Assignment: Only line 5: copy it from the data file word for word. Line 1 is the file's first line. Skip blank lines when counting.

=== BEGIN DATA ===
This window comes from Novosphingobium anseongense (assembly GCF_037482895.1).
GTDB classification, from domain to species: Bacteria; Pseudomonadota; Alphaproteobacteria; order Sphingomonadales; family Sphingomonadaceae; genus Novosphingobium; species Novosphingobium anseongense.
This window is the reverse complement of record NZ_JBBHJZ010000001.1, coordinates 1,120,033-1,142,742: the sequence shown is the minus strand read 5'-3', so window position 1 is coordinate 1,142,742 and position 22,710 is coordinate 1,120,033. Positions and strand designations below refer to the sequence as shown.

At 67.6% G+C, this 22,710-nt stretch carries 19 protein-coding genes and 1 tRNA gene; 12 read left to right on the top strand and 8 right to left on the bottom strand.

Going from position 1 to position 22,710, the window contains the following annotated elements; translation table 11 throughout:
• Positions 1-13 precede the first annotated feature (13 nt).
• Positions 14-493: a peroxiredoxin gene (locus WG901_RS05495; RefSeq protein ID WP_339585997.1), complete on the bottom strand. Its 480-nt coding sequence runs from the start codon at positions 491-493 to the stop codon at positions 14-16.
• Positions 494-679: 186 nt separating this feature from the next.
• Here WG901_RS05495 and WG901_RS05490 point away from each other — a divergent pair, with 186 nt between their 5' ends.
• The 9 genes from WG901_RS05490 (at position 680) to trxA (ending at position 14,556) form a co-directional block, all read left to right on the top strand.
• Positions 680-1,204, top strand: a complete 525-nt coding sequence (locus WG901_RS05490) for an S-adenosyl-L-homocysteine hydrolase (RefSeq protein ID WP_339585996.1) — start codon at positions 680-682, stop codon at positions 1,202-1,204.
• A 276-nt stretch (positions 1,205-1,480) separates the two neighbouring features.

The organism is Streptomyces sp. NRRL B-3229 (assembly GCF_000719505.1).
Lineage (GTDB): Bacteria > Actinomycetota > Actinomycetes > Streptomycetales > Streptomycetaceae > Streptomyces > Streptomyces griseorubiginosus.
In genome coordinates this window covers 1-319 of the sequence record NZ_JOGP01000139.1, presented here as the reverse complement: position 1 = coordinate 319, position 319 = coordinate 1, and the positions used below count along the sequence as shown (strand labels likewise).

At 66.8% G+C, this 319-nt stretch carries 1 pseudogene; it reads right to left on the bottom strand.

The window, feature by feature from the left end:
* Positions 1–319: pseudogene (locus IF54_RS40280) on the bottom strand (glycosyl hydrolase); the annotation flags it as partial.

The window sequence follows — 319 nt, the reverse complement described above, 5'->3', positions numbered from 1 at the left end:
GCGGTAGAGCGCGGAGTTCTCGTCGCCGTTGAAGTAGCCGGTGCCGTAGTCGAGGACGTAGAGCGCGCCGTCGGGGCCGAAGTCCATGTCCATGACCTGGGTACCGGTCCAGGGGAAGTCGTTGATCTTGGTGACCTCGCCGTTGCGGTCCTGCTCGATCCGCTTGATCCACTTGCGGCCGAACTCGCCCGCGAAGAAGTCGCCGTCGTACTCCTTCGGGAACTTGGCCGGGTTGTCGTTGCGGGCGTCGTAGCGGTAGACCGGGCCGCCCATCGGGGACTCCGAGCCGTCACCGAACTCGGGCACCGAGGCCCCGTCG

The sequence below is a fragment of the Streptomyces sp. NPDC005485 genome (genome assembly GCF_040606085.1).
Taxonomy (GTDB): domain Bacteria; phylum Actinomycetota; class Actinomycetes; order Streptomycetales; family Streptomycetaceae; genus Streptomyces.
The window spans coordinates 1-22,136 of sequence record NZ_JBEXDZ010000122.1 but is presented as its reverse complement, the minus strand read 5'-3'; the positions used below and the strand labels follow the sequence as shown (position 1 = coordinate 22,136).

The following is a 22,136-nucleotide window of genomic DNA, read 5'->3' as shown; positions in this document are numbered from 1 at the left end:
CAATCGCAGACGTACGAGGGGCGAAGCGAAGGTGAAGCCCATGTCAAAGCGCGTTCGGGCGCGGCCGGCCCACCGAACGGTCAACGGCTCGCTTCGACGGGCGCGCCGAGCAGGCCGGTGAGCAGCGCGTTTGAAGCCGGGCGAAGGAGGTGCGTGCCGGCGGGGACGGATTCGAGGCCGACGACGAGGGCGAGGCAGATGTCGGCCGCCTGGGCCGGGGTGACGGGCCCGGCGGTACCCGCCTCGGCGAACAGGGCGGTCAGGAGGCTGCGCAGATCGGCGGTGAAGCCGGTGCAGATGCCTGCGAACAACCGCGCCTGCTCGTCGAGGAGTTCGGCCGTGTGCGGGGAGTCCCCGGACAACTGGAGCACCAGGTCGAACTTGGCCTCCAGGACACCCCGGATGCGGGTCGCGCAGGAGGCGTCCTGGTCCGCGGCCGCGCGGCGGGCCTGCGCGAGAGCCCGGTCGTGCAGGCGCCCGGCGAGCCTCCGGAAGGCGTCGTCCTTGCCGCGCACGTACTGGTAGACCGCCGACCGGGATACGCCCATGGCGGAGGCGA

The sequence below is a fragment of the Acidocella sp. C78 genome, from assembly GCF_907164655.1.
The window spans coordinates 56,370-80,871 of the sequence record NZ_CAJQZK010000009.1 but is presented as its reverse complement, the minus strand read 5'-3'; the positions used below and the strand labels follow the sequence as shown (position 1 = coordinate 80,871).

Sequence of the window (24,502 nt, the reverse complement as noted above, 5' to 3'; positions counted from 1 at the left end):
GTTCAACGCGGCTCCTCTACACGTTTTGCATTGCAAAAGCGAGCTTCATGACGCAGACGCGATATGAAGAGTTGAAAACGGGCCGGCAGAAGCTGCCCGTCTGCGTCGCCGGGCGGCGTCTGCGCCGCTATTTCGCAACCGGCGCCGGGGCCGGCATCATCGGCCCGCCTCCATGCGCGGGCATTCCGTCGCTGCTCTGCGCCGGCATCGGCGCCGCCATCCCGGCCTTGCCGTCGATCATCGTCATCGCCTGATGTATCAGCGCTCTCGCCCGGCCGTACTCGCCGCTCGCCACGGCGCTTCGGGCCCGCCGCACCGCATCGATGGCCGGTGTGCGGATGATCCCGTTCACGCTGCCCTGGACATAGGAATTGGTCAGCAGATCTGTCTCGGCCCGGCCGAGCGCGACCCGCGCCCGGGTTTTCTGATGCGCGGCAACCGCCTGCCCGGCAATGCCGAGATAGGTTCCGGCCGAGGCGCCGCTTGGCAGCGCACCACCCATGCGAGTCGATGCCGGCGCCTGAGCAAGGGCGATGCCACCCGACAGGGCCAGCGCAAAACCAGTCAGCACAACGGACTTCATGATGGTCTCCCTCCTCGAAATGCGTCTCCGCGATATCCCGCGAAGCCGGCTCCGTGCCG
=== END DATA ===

Going from position 1 to position 22,710, the window contains the following annotated elements; translation table 11 throughout: